Days Without End by Sebastian Barry

A fiction pick by Jean-Louis

Viking, 2016

In Days Without End Sebastian Barry achieves a masterpiece of narration. Our main character is young Tom McNulty who has fled the famines of Ireland, survived the crossing to Quebec, and has made his way to the Western USA in the late 1840s. Young Tom is glad to be alive but is not certain what that status confers upon him, if anything. Barry moves his character about the continents buffeted by the great historical upheavals of the times.

Young Tom must make his way as best he can and lands up teaming up with another teenager, John Cole, working as an entertainer for miners. Their youth and tenderness is marketed in female garb to lonely men who crave companionship. When they grow into young men, the two friends move on to the army and here the very last vestiges of innocence are lost as they find themselves in the throes of the so-called Indian Wars. And ultimately they move on from those atrocities to fight with the Northern States in the American Civil War. In these battles, McNulty recognizes his own kind among the men who are to be his new enemies. Poor soldiers–many who are Irish diaspora–are made to fight out the desires of others further up the food chain.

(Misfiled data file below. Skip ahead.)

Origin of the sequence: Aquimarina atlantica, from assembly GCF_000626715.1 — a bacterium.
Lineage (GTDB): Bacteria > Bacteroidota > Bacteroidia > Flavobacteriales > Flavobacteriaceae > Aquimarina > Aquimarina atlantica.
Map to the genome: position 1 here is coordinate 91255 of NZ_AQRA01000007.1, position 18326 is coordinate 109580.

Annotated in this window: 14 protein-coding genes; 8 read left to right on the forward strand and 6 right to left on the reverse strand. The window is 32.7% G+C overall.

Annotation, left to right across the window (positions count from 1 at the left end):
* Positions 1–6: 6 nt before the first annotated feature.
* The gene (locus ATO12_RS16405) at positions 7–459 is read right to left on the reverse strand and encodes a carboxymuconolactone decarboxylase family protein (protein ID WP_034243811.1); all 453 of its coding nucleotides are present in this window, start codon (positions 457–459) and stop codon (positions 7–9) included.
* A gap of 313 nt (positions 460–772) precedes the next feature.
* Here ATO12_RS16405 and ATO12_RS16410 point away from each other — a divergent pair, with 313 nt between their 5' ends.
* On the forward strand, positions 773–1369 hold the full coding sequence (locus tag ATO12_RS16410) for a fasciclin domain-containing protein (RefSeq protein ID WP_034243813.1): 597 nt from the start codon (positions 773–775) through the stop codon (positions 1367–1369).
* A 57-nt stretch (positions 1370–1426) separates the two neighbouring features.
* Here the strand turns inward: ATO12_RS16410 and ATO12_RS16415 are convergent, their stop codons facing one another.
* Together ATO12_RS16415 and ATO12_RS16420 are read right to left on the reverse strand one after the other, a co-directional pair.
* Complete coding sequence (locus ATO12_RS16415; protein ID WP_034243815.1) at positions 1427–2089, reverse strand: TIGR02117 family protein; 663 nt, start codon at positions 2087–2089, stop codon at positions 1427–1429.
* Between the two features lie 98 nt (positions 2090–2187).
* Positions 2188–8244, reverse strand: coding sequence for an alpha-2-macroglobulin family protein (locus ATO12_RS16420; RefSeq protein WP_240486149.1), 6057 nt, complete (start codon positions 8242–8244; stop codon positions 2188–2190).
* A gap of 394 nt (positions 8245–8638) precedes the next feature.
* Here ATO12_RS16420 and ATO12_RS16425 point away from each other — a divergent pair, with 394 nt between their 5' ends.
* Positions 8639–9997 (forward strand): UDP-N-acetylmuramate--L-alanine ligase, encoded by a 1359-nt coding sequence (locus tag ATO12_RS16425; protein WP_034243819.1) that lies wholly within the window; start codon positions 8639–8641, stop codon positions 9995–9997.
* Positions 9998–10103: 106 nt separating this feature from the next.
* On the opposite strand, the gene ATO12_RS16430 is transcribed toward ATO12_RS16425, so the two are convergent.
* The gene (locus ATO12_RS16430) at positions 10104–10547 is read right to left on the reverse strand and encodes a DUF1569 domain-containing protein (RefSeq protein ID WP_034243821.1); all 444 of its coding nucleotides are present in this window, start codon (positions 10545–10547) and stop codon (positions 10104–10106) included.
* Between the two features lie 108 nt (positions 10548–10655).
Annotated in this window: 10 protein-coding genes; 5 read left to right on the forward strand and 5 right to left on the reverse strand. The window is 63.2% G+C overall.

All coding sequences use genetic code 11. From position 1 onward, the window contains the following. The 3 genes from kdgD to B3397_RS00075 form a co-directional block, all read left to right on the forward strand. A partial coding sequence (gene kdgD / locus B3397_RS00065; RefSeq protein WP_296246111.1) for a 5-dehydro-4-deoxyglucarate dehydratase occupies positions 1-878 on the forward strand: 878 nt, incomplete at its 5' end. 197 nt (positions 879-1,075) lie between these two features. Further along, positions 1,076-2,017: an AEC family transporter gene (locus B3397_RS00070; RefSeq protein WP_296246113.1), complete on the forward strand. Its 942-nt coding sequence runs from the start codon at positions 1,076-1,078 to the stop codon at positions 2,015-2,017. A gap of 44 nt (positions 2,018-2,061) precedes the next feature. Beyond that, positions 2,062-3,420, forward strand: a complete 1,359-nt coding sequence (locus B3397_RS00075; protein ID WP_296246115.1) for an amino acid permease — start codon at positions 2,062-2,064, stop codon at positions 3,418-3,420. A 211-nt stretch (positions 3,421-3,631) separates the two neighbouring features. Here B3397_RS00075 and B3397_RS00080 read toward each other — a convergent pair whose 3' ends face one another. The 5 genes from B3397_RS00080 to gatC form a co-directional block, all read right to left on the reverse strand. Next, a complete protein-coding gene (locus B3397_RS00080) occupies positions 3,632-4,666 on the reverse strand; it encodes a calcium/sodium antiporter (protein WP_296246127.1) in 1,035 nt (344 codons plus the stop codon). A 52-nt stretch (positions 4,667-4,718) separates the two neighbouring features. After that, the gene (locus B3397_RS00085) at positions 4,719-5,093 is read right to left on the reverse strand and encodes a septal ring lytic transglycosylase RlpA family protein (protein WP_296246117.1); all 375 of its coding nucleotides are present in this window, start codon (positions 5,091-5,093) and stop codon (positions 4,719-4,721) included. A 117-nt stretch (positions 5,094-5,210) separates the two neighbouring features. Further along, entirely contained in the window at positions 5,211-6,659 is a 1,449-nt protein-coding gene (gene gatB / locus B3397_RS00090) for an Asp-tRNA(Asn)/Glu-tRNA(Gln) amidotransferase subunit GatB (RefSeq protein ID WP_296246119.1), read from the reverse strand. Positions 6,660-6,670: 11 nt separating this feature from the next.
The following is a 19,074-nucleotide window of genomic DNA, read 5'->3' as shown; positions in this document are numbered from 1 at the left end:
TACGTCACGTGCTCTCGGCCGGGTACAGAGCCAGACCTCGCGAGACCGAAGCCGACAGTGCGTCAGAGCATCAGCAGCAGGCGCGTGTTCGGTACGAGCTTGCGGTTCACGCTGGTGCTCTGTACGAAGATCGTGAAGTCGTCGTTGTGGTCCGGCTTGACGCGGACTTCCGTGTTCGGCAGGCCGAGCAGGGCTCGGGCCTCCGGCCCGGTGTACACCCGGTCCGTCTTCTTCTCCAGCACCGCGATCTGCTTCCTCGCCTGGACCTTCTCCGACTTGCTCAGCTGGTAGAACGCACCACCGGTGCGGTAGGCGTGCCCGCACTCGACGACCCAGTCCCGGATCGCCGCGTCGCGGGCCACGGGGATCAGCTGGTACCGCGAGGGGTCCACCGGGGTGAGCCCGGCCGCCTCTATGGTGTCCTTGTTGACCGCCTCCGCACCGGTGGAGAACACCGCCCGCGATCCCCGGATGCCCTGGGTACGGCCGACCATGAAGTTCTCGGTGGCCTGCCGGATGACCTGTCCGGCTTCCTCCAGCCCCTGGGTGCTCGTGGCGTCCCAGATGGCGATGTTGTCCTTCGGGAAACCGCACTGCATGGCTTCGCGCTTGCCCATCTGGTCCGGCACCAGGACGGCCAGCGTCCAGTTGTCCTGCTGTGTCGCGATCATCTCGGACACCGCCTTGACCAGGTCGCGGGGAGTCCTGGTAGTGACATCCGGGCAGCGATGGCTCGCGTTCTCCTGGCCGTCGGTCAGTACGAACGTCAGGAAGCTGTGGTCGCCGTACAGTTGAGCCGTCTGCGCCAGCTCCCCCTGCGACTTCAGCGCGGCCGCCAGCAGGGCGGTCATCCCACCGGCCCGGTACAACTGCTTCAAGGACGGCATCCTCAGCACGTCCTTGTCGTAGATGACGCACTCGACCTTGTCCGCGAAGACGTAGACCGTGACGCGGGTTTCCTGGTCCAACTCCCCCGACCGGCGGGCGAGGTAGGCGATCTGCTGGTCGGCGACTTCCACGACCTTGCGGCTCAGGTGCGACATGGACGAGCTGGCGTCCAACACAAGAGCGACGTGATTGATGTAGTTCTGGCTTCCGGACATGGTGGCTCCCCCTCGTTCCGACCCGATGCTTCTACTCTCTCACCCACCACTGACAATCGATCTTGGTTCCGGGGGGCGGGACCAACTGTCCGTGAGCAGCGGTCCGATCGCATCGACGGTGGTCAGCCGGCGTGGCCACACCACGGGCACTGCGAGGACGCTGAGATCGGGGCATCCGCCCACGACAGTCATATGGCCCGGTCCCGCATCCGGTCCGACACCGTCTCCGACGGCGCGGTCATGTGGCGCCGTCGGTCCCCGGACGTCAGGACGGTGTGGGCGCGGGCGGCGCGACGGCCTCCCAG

In all of these battles and travails, Tom and John have each other and even find and kindle a love that will sustain them. Along the way the pair save a young Sioux girl, Winona, and she becomes a daughter to the young couple. Sebastian Barry explores loyalty and love amidst a truly chaotic time in American history and he delivers a magisterial novel in doing so.

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